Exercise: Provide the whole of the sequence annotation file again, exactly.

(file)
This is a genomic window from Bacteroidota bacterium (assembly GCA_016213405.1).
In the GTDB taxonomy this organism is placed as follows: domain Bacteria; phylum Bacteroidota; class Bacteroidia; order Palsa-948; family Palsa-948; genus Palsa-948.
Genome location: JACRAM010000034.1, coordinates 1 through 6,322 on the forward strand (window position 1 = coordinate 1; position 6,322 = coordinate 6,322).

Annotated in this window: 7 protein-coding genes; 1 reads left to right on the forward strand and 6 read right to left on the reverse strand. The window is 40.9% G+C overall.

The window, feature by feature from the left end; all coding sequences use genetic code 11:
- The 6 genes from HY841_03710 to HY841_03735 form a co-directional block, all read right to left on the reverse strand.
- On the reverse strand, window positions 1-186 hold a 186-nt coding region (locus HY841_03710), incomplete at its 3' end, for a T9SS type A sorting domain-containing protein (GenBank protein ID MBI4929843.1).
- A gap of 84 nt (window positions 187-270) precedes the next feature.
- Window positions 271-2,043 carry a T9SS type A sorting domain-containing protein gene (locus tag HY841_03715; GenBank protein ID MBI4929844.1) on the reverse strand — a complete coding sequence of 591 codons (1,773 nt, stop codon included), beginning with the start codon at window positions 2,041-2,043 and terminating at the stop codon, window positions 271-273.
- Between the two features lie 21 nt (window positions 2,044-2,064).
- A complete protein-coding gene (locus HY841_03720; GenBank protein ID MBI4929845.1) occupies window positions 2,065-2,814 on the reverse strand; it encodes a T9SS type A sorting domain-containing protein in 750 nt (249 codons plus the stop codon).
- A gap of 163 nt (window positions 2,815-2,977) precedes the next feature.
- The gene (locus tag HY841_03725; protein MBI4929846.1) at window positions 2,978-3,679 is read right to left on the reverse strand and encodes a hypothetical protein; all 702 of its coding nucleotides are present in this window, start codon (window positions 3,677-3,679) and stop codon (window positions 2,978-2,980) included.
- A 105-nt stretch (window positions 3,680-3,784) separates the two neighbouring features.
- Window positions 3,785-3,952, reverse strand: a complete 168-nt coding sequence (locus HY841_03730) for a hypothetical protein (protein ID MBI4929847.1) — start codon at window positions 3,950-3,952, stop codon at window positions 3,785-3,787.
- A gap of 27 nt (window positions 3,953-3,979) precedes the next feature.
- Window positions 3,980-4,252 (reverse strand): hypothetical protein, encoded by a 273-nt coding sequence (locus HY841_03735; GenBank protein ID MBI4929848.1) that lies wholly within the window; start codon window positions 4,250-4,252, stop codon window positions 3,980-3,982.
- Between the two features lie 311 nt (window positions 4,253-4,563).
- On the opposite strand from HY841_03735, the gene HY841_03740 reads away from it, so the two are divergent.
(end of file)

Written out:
This is a genomic window from Bacteroidota bacterium (assembly GCA_016213405.1).
In the GTDB taxonomy this organism is placed as follows: domain Bacteria; phylum Bacteroidota; class Bacteroidia; order Palsa-948; family Palsa-948; genus Palsa-948.
Genome location: JACRAM010000034.1, coordinates 1 through 6,322 on the forward strand (window position 1 = coordinate 1; position 6,322 = coordinate 6,322).

Annotated in this window: 7 protein-coding genes; 1 reads left to right on the forward strand and 6 read right to left on the reverse strand. The window is 40.9% G+C overall.

The window, feature by feature from the left end; all coding sequences use genetic code 11:
- The 6 genes from HY841_03710 to HY841_03735 form a co-directional block, all read right to left on the reverse strand.
- On the reverse strand, window positions 1-186 hold a 186-nt coding region (locus HY841_03710), incomplete at its 3' end, for a T9SS type A sorting domain-containing protein (GenBank protein ID MBI4929843.1).
- A gap of 84 nt (window positions 187-270) precedes the next feature.
- Window positions 271-2,043 carry a T9SS type A sorting domain-containing protein gene (locus tag HY841_03715; GenBank protein ID MBI4929844.1) on the reverse strand — a complete coding sequence of 591 codons (1,773 nt, stop codon included), beginning with the start codon at window positions 2,041-2,043 and terminating at the stop codon, window positions 271-273.
- Between the two features lie 21 nt (window positions 2,044-2,064).
- A complete protein-coding gene (locus HY841_03720; GenBank protein ID MBI4929845.1) occupies window positions 2,065-2,814 on the reverse strand; it encodes a T9SS type A sorting domain-containing protein in 750 nt (249 codons plus the stop codon).
- A gap of 163 nt (window positions 2,815-2,977) precedes the next feature.
- The gene (locus tag HY841_03725; protein MBI4929846.1) at window positions 2,978-3,679 is read right to left on the reverse strand and encodes a hypothetical protein; all 702 of its coding nucleotides are present in this window, start codon (window positions 3,677-3,679) and stop codon (window positions 2,978-2,980) included.
- A 105-nt stretch (window positions 3,680-3,784) separates the two neighbouring features.
- Window positions 3,785-3,952, reverse strand: a complete 168-nt coding sequence (locus HY841_03730) for a hypothetical protein (protein ID MBI4929847.1) — start codon at window positions 3,950-3,952, stop codon at window positions 3,785-3,787.
- A gap of 27 nt (window positions 3,953-3,979) precedes the next feature.
- Window positions 3,980-4,252 (reverse strand): hypothetical protein, encoded by a 273-nt coding sequence (locus HY841_03735; GenBank protein ID MBI4929848.1) that lies wholly within the window; start codon window positions 4,250-4,252, stop codon window positions 3,980-3,982.
- Between the two features lie 311 nt (window positions 4,253-4,563).
- On the opposite strand from HY841_03735, the gene HY841_03740 reads away from it, so the two are divergent.